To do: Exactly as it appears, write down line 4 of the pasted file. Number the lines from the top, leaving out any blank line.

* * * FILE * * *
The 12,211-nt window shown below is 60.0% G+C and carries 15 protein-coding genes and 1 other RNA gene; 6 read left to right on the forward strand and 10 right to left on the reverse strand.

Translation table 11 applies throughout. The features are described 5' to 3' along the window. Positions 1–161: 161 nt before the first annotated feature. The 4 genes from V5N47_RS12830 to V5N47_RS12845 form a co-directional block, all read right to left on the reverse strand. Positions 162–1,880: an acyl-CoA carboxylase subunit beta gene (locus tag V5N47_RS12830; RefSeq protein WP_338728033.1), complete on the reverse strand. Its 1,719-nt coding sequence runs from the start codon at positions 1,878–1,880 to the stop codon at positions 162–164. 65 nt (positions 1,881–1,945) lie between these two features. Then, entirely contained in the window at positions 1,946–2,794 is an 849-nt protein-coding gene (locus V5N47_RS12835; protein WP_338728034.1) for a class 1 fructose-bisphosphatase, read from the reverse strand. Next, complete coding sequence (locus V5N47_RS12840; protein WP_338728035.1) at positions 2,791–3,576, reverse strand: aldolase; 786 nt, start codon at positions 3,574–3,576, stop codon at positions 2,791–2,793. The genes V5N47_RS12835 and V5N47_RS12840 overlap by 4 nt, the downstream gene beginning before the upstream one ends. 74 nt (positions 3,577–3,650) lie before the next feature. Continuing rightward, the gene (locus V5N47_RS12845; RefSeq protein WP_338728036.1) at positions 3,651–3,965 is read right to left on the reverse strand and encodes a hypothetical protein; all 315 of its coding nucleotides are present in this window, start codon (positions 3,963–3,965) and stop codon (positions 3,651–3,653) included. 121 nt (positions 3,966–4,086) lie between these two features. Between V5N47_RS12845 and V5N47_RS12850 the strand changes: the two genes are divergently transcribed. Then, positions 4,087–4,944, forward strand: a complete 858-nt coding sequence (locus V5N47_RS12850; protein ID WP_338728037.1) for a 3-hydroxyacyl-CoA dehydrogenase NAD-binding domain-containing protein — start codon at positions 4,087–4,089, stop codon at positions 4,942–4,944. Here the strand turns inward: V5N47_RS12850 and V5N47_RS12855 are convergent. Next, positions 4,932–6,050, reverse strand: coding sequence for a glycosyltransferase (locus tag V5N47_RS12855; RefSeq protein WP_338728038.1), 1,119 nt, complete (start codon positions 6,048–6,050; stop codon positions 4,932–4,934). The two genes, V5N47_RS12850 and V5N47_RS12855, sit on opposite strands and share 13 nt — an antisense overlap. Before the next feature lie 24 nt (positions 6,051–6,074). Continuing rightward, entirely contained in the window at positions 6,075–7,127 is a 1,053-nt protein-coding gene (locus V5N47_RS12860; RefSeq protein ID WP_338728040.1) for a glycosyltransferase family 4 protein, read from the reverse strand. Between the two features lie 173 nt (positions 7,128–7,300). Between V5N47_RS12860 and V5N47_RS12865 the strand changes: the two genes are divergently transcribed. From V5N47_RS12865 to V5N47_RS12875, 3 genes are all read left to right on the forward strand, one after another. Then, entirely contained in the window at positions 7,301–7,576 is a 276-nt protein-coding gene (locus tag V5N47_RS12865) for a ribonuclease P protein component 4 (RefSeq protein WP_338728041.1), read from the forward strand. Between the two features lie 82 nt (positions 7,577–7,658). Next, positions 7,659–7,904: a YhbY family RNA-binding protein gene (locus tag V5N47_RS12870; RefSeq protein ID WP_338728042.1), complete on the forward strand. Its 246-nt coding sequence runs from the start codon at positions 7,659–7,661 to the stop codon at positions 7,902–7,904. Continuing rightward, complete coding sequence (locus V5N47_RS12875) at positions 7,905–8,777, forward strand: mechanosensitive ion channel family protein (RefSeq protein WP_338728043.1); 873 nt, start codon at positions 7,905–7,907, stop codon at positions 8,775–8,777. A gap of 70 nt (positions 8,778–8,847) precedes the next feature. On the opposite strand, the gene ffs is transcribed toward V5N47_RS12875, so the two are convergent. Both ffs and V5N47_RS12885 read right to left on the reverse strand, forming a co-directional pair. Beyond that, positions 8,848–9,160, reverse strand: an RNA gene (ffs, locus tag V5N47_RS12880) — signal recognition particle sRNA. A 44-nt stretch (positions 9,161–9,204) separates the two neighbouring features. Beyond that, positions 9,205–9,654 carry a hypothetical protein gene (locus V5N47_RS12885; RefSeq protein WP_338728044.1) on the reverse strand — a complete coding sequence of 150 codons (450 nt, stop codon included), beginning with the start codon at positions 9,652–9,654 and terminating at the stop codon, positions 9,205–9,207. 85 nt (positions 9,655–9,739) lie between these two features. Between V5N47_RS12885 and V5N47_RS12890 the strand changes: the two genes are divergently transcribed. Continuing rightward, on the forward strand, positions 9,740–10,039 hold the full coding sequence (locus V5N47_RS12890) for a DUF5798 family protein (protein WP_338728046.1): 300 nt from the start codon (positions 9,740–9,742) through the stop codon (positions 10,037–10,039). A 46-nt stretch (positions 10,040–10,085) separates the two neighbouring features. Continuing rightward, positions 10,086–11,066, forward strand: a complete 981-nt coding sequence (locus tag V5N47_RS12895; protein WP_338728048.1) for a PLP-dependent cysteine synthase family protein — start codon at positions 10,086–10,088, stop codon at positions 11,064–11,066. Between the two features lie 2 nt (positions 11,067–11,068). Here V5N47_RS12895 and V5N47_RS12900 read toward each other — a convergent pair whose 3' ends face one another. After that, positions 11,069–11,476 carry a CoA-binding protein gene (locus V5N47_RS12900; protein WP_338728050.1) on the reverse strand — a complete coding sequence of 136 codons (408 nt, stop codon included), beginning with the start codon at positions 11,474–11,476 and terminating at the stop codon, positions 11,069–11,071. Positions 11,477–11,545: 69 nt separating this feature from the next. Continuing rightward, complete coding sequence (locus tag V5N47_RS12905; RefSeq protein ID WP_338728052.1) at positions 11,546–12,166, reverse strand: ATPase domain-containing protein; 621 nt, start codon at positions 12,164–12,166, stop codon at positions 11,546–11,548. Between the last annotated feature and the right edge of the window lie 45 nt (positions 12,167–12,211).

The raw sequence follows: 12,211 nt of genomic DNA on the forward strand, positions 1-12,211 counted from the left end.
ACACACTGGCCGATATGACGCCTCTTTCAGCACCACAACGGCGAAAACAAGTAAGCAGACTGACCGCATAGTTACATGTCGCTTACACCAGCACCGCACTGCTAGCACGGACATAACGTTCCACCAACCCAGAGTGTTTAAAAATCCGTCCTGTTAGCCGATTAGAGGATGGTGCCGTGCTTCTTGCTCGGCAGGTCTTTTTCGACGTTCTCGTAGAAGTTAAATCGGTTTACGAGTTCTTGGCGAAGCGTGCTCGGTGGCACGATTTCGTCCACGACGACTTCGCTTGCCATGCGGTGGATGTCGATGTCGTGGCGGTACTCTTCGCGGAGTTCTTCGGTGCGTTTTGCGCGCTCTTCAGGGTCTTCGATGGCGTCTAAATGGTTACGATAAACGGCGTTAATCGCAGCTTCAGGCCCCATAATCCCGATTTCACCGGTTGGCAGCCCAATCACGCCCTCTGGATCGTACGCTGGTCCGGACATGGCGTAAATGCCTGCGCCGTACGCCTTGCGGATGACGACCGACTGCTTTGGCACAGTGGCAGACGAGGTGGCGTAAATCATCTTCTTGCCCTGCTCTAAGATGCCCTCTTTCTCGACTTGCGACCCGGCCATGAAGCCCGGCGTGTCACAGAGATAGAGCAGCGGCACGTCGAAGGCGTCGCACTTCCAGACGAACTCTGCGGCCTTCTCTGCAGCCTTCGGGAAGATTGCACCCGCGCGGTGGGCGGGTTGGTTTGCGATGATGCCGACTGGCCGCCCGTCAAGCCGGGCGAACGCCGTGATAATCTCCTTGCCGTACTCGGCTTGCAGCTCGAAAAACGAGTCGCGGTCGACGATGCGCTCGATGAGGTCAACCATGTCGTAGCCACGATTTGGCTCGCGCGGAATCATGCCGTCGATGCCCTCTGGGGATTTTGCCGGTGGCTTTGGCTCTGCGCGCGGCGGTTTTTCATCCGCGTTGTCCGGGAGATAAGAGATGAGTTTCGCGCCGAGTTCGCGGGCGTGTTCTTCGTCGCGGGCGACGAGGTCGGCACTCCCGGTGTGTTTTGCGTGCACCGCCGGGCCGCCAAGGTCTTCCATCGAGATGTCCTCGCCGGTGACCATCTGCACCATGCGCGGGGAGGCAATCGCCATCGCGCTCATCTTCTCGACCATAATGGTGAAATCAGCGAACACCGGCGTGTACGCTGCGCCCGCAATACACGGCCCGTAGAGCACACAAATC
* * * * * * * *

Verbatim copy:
ACACACTGGCCGATATGACGCCTCTTTCAGCACCACAACGGCGAAAACAAGTAAGCAGACTGACCGCATAGTTACATGTCGCTTACACCAGCACCGCACTGCTAGCACGGACATAACGTTCCACCAACCCAGAGTGTTTAAAAATCCGTCCTGTTAGCCGATTAGAGGATGGTGCCGTGCTTCTTGCTCGGCAGGTCTTTTTCGACGTTCTCGTAGAAGTTAAATCGGTTTACGAGTTCTTGGCGAAGCGTGCTCGGTGGCACGATTTCGTCCACGACGACTTCGCTTGCCATGCGGTGGATGTCGATGTCGTGGCGGTACTCTTCGCGGAGTTCTTCGGTGCGTTTTGCGCGCTCTTCAGGGTCTTCGATGGCGTCTAAATGGTTACGATAAACGGCGTTAATCGCAGCTTCAGGCCCCATAATCCCGATTTCACCGGTTGGCAGCCCAATCACGCCCTCTGGATCGTACGCTGGTCCGGACATGGCGTAAATGCCTGCGCCGTACGCCTTGCGGATGACGACCGACTGCTTTGGCACAGTGGCAGACGAGGTGGCGTAAATCATCTTCTTGCCCTGCTCTAAGATGCCCTCTTTCTCGACTTGCGACCCGGCCATGAAGCCCGGCGTGTCACAGAGATAGAGCAGCGGCACGTCGAAGGCGTCGCACTTCCAGACGAACTCTGCGGCCTTCTCTGCAGCCTTCGGGAAGATTGCACCCGCGCGGTGGGCGGGTTGGTTTGCGATGATGCCGACTGGCCGCCCGTCAAGCCGGGCGAACGCCGTGATAATCTCCTTGCCGTACTCGGCTTGCAGCTCGAAAAACGAGTCGCGGTCGACGATGCGCTCGATGAGGTCAACCATGTCGTAGCCACGATTTGGCTCGCGCGGAATCATGCCGTCGATGCCCTCTGGGGATTTTGCCGGTGGCTTTGGCTCTGCGCGCGGCGGTTTTTCATCCGCGTTGTCCGGGAGATAAGAGATGAGTTTCGCGCCGAGTTCGCGGGCGTGTTCTTCGTCGCGGGCGACGAGGTCGGCACTCCCGGTGTGTTTTGCGTGCACCGCCGGGCCGCCAAGGTCTTCCATCGAGATGTCCTCGCCGGTGACCATCTGCACCATGCGCGGGGAGGCAATCGCCATCGCGCTCATCTTCTCGACCATAATGGTGAAATCAGCGAACACCGGCGTGTACGCTGCGCCCGCAATACACGGCCCGTAGAGCACACAAATC